Barbara Cole at her West Side home. Photos by Nancy J. Parisi.
Barbara Cole at her West Side home. Photos by Nancy J. Parisi.

Story: The Interviewer Interviewed

by / Apr. 21, 2015 2pm EST

Wrapping its eighth BABEL author/reading season, Just Buffalo Literary Center ended on a soaring rock-and-roll note with Patti Smith appearing at Kleinhans Music Hall on April 17. Smith read passages from her memoir Just Kids and performed five acoustic songs with her longtime friend, guitarist Lenny Kaye. Series attendance records were shattered first with the March 26 reading by Chimamanda Ngozi Adichie and then again at Smith’s reading: For the first time BABEL attendees spilled upward into balcony seating.

Smith was introduced by Barbara Cole, who has held the position of Just Buffalo’s artistic director since 2012. She was education director at the organization for four years before that and greatly expanded Just Buffalo’s educational outreach to area schools during her term, encouraged to do so by then-artistic director and BABEL founder, Michael Kelleher. When she became artistic director, Cole began to book American writers; the series had previously focused on international writers.

Barbara Cole introduces Patti Smith.

Cole, a practicing poet, is charged with “curating the series and shaping the public face of the organization.” A Philadelphia native, she earned her PhD from UB in English with specialization in poetics. She says that she was “a writer before I could write”; at the age of four she began asking her parents to write down her words (in crayon) as she dictated.

“I came to Buffalo in 2000 for my PhD and originally I wanted to study Joyce, language poetry, and long poem projects. Most people think that a poem is super-condensed and left-justified. Long poem projects are the antithesis of that—they’re ongoing, epic works that can encapsulate anything. Gertrude Stein worked on one for 20 years off and on. It’s just under 1,000 pages, maybe 985. It’s considered unreadable by most everyone. Long poem projects are the poetic equivalent of the slow food movement.”

What is her long poem project? Cole laughs. “It’s entitled “Foxy Moron,” she says. ”I’ve been working on it for years. It’s in part autobiographical…it’s entirely autobiographical; I was copping out. I’m a child of language poetry; it’s what brought me to Buffalo. I’m completely steeped in this idea of moving away from the lyric or the person of the poem.”

Barbara Cole and Patti Smith onstage following Smith’s BABEL reading.

Cole is not only series curator but the deft introducer of readers. She creates biographies of each of the four BABEL writers in a manner satisfying for readers on any level—delivered onstage in under six minutes. And, when the reader’s last phrase and ovations are still hanging in the air, she heads onstage again to lead an affable discussion peppered with questions from the audience written on index cards, collected by volunteers working the aisles. It’s a balance of preparedness and improvisation.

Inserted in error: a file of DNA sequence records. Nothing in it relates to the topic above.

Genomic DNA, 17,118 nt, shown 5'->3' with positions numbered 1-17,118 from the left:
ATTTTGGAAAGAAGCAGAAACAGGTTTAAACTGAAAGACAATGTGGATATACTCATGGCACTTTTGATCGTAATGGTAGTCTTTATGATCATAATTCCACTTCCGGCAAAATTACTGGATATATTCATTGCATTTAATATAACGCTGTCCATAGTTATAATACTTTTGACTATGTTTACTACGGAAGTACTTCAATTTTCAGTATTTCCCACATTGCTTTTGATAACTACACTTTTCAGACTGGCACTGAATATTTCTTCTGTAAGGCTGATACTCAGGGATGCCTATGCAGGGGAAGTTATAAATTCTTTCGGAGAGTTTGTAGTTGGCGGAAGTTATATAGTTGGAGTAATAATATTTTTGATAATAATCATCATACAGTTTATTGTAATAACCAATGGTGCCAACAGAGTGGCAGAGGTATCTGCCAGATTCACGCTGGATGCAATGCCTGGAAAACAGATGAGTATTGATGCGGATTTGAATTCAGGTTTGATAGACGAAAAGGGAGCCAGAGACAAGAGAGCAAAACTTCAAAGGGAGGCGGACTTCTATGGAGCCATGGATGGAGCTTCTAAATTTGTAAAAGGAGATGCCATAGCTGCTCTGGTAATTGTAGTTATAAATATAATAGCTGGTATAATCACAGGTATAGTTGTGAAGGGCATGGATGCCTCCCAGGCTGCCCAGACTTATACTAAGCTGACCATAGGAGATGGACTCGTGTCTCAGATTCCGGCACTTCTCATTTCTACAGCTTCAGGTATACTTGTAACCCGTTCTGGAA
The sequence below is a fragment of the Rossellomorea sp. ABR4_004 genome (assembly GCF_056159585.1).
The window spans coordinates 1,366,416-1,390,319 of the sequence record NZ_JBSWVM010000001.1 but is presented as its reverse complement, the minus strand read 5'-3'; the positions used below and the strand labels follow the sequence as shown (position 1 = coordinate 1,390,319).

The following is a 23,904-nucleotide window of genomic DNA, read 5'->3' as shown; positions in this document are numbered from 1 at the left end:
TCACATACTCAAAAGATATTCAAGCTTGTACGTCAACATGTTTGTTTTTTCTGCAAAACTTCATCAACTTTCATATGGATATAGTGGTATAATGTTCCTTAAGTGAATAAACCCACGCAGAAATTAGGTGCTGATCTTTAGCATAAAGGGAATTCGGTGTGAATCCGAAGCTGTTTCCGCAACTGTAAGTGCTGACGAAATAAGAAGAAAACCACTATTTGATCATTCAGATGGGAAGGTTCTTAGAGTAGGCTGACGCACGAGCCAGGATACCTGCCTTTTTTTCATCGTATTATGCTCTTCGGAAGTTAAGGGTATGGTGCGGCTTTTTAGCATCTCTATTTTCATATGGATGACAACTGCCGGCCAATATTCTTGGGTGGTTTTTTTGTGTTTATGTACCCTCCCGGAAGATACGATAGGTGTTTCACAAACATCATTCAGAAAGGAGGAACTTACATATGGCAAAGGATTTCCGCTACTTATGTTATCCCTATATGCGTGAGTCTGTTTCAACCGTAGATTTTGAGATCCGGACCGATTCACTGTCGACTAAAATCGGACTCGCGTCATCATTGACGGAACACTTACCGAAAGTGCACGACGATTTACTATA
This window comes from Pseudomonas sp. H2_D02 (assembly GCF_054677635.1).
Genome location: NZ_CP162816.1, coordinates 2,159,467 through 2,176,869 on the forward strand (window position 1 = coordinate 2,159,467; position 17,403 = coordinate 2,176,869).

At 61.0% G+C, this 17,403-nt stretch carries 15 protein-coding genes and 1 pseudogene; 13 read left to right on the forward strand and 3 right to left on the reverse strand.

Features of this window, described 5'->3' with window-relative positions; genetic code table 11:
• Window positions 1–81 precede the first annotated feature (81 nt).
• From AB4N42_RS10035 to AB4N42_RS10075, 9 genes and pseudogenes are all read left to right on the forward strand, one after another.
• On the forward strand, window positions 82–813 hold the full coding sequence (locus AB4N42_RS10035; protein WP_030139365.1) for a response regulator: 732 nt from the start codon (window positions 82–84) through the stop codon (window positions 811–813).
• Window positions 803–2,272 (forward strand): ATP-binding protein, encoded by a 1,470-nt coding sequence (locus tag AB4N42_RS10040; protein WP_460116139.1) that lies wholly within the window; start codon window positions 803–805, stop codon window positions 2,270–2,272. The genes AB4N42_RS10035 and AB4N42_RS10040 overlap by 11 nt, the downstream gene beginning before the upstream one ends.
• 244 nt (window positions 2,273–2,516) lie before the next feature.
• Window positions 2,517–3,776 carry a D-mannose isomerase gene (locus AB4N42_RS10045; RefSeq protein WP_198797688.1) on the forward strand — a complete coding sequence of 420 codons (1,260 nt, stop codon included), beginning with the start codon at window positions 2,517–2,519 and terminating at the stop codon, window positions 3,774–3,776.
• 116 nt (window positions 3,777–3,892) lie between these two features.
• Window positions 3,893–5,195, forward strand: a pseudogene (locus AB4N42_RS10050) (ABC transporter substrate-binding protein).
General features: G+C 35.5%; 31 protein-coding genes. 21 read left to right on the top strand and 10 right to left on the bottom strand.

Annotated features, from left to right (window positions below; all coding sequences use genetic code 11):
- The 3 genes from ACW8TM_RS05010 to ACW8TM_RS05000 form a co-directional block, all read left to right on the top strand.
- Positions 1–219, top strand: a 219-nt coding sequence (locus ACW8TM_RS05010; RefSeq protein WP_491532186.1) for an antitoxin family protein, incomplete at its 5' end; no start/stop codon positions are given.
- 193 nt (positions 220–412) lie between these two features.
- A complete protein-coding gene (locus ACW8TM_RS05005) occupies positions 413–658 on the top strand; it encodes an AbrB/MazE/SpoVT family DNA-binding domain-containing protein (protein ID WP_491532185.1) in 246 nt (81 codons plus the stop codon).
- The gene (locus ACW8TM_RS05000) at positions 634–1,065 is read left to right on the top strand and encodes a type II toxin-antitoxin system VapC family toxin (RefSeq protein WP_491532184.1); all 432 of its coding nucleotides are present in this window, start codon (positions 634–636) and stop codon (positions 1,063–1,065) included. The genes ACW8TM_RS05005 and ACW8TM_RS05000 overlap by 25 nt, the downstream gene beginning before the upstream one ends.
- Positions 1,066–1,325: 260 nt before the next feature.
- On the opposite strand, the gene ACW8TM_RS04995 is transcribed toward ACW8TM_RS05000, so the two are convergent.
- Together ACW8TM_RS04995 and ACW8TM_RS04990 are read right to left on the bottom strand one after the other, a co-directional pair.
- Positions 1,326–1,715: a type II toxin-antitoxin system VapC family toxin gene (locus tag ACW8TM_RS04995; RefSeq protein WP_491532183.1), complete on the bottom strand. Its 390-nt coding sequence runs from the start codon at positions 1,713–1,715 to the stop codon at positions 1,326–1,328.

The Public sat down with Barbara Cole in her lovely West Side home, where she lives with her husband Steven Miller (professor of English Literature at University at Buffalo), two young children, and, unsurprisingly, a massive array of books. She collects artwork, and some depicting elephants because “they are totems of memory, and they’re matrilineal.”

Asked about her artistic director style and how she books/introduces/interviews BABEL writers, she says: “My style with everything is that I am over-prepared; that’s just my approach to life. It’s like an illness. I read almost every single book I can by the author; I read interviews with them, watch online interviews with them, and get a sense of how loquacious or concise they are. I draft numerous questions when I’m reading their work and narrow my questions down to five. I ask my questions before I get handed the cards and ask the audience questions.”

And how does she manage conversation while shuffling through the question cards? “That training comes from teaching, the skill of being improvisational enough and following what the speaker is saying. I walk out on stage with an expectation of what the audience would like to know, and what they are going to ask. I also look for a question that is surprising.

Patti Smith performing with guitarist Lenny Kaye.

“With Patti Smith I read a comment from an audience member who wrote, ‘I went to your mother’s home and had cupcakes with her at her kitchen table.’ I also look for a question that may be comic relief or that’s unusual. I will segue so it feels like a conversation. The big surprise with Patti Smith was the greatest number of questions that were about Lou Reed, which I was not anticipating.” Smith told the audience that the night after her BABEL reading she would be inducting her late friend Lou Reed into the Rock and Roll Hall of Fame in Cleveland.

“The Q&A is really a thrill and nerve-wracking; I have no idea what is going to happen. The introduction is a safer moment for me because I’ve written it, and as a poet who’s performed a lot I know how to deliver a text to make it sound alive. I don’t know what the audience questions will be and how well I will be able to make graceful transitions. I watch the clock a bit. I have 30 minutes to make something happen.”